/2019 Geneva Motor Show: A Flurry of Hyper Hybridity

2019 Geneva Motor Show: A Flurry of Hyper Hybridity

2019 geneva motor show 730x420 at 2019 Geneva Motor Show: A Flurry of Hyper Hybridity

With all the brouhaha about the state of the environment and that it’s all the automobile’s fault, we were expecting this year’s Geneva Motor Show to include nothing but a lineup of weak and pasty electric sedan that look like crap and run out of juice after half an hour. Well, turns out we were only half right. While the 2019 GIMS didn’t show much love for the internal combustion, the hybrids on display were a lot cooler than we were anticipating. In fact, the show was chock full of hyper hybrid cars with horsepower numbers in the thousands. 

It seems that in their effort to go hybrid and electric, car makers have collectively decided to start from the very top of the food chain, first making super hybrids and electric cars and then work their way down to more mundane stuff. Now, granted, not all of the hypercars presented at the GIMS 2019 were hybrids. But a gander through some of the most important debuts clearly shows that that’s the way we’re headed. So let’s check out the very cream of 2019 Geneva debuts, starting with this, the Rimac C Two:

We are still amazed with the Rimac One and the fact that how a little Croatian firm could make such a superb piece of super electric car. So you can imagine how stunned we are that they have now come up with a second model. And this one is absolutely insane in terms of the performance it promises. This thing packs an unbelievable 1,914 hp (1,408 kW) of power and 2,300 Nm of torque and has a zero to 60mph time of 1.85 seconds and a zero to 100 mph (161 km/h) time of 4.3, with a top speed of 258 mph (412 km/h).

Next up is the Koenigsegg Jesko which is the replacement for the Agera. True, this is not a hybrid or electric hybrid car. But the Jesko features an ultra-modern, lightweight V8 which can be run on biofuel. And the cool thing is, while this motor produces only, I mean only, 1,000 horsepower on regular fuel, E85 biofuel takes that power up to 1,600 horsepower! With a 9-speed LST gearbox and a curb weight of only 1,420 kg, you can see why this car needs such a massive wing at the back. It would have taken off into the air otherwise.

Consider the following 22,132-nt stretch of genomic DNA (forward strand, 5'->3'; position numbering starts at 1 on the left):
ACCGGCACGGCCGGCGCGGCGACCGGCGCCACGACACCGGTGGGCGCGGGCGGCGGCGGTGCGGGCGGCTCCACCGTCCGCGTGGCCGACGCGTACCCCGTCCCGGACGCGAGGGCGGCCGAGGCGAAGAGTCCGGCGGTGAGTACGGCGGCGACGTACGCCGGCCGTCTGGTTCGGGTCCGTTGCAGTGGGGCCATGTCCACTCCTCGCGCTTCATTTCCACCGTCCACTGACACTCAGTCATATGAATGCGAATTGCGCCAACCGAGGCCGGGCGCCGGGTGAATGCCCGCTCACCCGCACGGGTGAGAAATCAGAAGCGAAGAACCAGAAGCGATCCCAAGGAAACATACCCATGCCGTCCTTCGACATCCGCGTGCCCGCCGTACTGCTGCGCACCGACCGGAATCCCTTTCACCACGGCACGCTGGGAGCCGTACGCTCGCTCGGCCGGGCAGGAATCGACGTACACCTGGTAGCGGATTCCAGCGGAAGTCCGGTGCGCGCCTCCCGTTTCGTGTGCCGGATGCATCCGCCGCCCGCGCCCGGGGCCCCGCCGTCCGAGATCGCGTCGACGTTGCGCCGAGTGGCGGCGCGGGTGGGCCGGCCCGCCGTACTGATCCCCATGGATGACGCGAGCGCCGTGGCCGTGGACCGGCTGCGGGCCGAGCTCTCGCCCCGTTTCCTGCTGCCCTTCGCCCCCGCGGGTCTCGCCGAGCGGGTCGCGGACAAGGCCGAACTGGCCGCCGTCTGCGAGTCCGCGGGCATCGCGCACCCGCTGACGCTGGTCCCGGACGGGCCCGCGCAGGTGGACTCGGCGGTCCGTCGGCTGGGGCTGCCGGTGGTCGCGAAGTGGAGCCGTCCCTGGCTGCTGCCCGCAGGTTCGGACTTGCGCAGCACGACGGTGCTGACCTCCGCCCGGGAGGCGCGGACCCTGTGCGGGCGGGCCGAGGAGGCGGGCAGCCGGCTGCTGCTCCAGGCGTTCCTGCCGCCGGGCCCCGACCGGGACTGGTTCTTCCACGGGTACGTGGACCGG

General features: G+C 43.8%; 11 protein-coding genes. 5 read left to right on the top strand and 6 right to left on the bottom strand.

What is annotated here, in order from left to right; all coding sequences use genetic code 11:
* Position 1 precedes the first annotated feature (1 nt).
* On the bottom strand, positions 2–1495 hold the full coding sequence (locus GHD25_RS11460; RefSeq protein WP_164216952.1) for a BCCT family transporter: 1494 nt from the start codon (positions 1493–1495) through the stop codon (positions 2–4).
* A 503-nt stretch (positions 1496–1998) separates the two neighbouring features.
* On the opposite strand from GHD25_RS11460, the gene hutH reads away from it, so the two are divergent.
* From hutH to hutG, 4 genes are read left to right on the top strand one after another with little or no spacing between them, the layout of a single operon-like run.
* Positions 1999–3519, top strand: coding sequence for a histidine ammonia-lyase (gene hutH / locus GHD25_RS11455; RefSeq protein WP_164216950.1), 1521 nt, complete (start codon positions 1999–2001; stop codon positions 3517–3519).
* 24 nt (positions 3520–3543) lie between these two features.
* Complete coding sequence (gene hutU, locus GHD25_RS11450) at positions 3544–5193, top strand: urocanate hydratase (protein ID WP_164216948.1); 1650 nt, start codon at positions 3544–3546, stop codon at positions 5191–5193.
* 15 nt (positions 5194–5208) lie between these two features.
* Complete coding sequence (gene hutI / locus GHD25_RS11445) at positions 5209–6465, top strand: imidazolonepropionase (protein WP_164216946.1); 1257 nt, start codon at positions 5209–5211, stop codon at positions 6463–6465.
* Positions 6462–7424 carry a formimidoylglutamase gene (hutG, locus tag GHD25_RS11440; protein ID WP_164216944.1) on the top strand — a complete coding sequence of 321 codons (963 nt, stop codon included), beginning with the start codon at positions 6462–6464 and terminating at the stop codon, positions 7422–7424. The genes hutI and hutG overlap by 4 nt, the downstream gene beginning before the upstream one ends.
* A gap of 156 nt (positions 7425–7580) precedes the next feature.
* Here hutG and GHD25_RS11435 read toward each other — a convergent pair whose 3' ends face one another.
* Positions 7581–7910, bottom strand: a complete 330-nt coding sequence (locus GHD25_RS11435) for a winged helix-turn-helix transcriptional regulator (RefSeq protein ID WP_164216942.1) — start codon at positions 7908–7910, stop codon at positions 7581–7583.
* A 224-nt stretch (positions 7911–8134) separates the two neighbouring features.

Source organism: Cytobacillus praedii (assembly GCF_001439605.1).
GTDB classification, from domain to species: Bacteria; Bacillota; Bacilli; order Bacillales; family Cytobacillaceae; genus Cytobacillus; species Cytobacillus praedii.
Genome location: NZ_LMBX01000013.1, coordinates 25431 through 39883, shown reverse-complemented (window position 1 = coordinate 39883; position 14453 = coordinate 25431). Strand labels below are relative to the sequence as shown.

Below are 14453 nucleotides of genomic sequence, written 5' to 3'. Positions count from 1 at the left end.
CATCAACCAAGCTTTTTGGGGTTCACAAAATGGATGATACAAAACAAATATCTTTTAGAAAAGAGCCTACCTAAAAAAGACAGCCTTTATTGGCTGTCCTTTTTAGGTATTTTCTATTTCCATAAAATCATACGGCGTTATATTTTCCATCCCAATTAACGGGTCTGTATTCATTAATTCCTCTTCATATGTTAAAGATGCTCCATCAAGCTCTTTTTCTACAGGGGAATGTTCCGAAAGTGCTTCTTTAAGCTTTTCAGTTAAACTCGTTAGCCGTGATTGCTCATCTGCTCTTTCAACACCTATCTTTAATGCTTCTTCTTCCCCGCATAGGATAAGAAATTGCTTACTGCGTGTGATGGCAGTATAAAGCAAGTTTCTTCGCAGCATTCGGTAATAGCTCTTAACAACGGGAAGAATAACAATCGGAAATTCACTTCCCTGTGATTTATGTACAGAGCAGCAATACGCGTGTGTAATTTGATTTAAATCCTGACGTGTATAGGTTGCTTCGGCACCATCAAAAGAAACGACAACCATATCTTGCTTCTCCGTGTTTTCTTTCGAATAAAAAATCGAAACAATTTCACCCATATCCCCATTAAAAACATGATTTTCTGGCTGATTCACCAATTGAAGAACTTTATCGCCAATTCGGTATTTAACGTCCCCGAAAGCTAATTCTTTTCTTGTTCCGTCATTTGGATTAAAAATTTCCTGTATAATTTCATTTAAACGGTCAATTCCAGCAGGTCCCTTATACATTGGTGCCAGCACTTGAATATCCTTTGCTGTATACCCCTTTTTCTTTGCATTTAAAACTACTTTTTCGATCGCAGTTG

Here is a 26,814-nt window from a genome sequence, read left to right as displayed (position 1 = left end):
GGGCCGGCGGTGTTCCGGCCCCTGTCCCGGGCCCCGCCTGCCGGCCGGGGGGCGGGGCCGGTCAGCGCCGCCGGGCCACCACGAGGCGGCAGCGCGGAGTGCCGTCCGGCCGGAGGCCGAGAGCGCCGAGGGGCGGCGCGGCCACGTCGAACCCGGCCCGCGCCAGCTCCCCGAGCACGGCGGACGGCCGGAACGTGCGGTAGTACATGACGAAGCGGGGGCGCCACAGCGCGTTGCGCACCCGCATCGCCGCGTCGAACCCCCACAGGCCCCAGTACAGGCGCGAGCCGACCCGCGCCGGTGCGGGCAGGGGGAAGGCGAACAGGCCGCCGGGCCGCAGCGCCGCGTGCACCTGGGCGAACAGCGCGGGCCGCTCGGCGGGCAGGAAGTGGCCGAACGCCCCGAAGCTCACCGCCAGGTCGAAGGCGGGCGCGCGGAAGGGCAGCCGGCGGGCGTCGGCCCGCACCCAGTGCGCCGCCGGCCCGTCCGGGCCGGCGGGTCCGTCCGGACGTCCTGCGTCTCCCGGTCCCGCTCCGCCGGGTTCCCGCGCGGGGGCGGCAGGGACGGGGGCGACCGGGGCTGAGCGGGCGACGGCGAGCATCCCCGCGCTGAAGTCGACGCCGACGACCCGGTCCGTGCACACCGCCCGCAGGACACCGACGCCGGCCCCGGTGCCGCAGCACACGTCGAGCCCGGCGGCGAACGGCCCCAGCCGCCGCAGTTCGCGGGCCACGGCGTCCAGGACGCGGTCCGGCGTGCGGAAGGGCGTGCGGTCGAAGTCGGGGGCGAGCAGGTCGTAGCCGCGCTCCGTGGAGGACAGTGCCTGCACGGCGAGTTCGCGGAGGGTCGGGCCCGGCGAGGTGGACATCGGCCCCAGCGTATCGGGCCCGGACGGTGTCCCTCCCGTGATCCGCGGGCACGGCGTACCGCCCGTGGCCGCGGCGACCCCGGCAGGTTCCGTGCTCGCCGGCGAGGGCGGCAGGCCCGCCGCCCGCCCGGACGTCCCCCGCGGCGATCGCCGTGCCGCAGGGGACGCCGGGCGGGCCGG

The 2020 McLaren Speedtail also showcased its hybrid excellence at the Geneva Motor Show, giving us our first complete look at the spiritual successor to the legendary F1. The Speedtail features a central driving position and a petrol-electric hybrid developing a combined 1,050PS. This car is more about handling and lap times than outright top speed, which is why it can only do 403 km/h (250mph). Yep, it seems 400 km/h is the new norm for supercars. Well, that, and insane, spaceship-like designs. We quite like it.

Besides the hybrid-electric monsters, the best of which we covered above, there were a bunch of pure petrol-powered supercars at the Geneva show this year that deserve a nod, even though they are a dying breed. One was the Bugatti La Voiture Noire. The world’s most expensive production car at 11 million EUR, this rather ugly reinterpretation of the Chiron is a gift from Bugatti to itself – a sort of homage to the brand’s glorious history. The 1,500 PS W16 engine is unchanged, but it now has six tailpipes for some reason.

We also had the new Ferrari F8 Tributo making its debut at the show, replacing the 488 GTB as the firm’s new GT super car. The F8 has a heavily turbocharged V8 with 720 horsepower, and La Ferrari-inspired design which is hard to fault. It comes with new technology as well, one of which is a new version of the Ferrari Dynamic Enhancer (FDE+) which can be activated in the manettino’s RACE position for the first time, a move designed to make performance on the limit easier to reach and control for an even greater number of drivers.

 

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(Founder / Chief Editor / Journalist) – Arman is the original founder of Motorward.com, which he kept until August 2009. Currently Arman is our chief editor and is held responsible for a large part of the news we publish.